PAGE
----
2021
Level: advanced
How did the coronavirus almost bring down the Global Financial System? What effects does monetary policy have on inequality? What role do Central Banks have in the social-ecological transformation? How could Central Banks tackle climate change? What is Central Bank Digital Currency?
2022
Level: beginner
This note, by Theresa Neef, Panayiotis Nicolaides, Lucas Chancel, Thomas Piketty, and Gabriel Zucman, provides data on wealth inequality in Russia and advocates for a European Asset Registry.
2020
Level: beginner
Central banking is anything but clear-cut. As this webinar with Benjamin Braun demonstrates, the standard view of central banks as independent public entities that govern financial markets and "print" money is at least partially misleading.
1977
Level: beginner
John K. Galbraith recounts episodes in the history of money such as the creation of the bank of Amsterdam, John Law's fraudulent Bank Royal, the inception of the Bank of England and of the Federal Reserve to illustrate concepts such as money creation by commercial banks, the bank rate, open market operations or the money supply in general. The emotions, myths and struggles surrounding money are addressed and explained in a clear and consistent manner.
2022
Level: beginner
This is the second part of the seminar A Hard Currency of Politics The discussion centers on the The Currency of Politics by Stefan Eich and is hosted by the journal European Law Open Stefan Eich s presentation of his argument starts at minute 7 53 The discussion centers on …
2020
Level: beginner
As part of a larger series on Just Transitions, the author describes how the current corona crisis comes with new economic policy responses which would have been considered unthinkable only a year ago. Arguing that with the current high levels of confidence in politicians and scientific advice, combined with the realisation that the market has not been able to solve this problem on its own, we are now in a unique position to implement a radically different solution than was politically possible previously.
2021
Level: beginner
There was a time when the world still seemed a good and above all simple place for monetary authorities Every few weeks they had to decide whether in view of the latest price developments it would be better to raise the key interest rates by a quarter point or not …
2021
Level: advanced
This panel was part of the conference "Next Generation Gentral Banking - Climate Change, Inequality, Financial Instability" 03. - 05.02.2021.
2018
Level: advanced
Macroeconomics in Context: A European Perspective lays out the principles of macroeconomics in a manner that is thorough, up to date, and relevant to students. With a clear presentation of economic theory throughout, this latest addition to the bestselling "In Context" set of textbooks is written with a specific focus on European data, institutions, and historical events, offering engaging treatment of high-interest topics, including sustainability, Brexit, the euro crisis, and rising inequality. Policy issues are presented in context (historical, institutional, social, political, and ethical), and always with reference to human well-being.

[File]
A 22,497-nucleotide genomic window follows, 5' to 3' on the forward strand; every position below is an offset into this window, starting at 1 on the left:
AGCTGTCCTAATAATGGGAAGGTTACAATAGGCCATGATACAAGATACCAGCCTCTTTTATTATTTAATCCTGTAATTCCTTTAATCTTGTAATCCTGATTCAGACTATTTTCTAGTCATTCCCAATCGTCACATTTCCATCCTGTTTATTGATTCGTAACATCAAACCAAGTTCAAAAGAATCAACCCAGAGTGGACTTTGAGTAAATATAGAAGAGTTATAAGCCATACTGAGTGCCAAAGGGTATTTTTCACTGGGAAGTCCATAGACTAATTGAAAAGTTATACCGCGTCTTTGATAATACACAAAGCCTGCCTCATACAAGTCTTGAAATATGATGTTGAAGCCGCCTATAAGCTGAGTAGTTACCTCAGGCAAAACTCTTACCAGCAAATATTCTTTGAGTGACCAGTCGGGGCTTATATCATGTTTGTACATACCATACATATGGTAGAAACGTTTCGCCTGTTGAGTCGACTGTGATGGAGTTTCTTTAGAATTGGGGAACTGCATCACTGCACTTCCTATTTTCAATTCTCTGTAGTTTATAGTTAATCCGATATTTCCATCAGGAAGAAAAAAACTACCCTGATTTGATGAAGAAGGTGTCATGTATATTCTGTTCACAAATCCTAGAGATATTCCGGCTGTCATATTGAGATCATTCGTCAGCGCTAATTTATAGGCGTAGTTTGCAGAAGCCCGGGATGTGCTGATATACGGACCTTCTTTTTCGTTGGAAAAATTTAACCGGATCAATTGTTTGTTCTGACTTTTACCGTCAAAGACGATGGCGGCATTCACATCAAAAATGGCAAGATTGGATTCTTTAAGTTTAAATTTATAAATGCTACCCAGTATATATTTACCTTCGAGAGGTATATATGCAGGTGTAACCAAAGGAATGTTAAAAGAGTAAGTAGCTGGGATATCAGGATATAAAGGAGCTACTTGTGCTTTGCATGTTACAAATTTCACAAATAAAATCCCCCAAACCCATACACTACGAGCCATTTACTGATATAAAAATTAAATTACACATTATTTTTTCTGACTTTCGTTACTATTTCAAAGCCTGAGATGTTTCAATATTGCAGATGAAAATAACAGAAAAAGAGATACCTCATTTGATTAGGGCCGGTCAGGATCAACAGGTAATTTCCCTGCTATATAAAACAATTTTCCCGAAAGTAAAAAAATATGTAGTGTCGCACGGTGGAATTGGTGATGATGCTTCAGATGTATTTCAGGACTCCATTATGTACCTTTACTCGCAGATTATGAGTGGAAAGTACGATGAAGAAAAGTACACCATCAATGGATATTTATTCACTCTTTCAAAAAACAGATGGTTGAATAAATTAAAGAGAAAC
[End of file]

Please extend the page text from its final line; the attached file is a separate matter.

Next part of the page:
2020
Level: beginner
Modern Monetary Theory (MMT) is a school of monetary and macroeconomic thought that focuses on the analysis of the monetary and credit system, and in particular on the question of credit creation by the state.
2020
Level: beginner
Tetteh Hormeku-Ajei, member of the Post-Colonialisms Today Working Group, discusses the role of the state in Africa during the COVID-19 pandemic.
2014
Level: advanced
Since 2007, central banks of industrialized countries have counteracted financial instability, recession, and deflationary risks with unprecedented monetary policy operations. While generally regarded as successful, these measures also led to an exceptional increase in the size of central bank balance sheets. The book first introduces the subject by explaining monetary policy operations in normal times, including the key instruments (open market operations, standing facilities, reserve requirements, and the collateral framework).
2020
Level: beginner
The Great Recession 2.0 is unfolding before our very eyes. It is still in its early phase. But dynamics have been set in motion that are not easily stopped, or even slowed. If the virus effect were resolved by early summer—as some politicians wishfully believe—the economic dynamics set in motion would still continue. The US and global economies have been seriously ‘wounded’ and will not recover easily or soon. Those who believe it will be a ‘V-shape’ recovery are deluding themselves. Economists among them should know better but are among the most confused. They only need to look at historical parallels to convince themselves otherwise.
2020
Level: beginner
This is an overview of (possibly transformative) proposals to address the economic consequences of the corona crisis
2012
Level: beginner
Banking 101 is a series of 6 short videos that ask the following questions: How do banks work and how is money created? Is reveals common misunderstandings of money creation and the role of banks. Furthermore, the videos show how models taught in many introductory classes to economics (Econ 101) do not reflect those processes: Part 1) “Misconceptions around Banking” questions common comprehensions of how banks work (savings = investments). Part 2) “What's wrong with the money multiplier” states that the model of the money multiplies is inaccurate. Part 3) “How is money really made by banks” explains the process of money creation, loans and inter-bank settlement. Part 4) “How much money banks create?” asks what limits the money creation by banks and presents the difference between reserve ratio, liquidity ration, equity and refers to the inter-bank market. Part 5) Explores the question if banks create money or just credit and especially refers to credit risks. Part 6) Explains how money gets destroyed when loans are paid back. Note: The videos refer to the UK monetary and banking system, some explanations don't apply to other banking systems, e.g. the reserve ratio.
2012
Level: beginner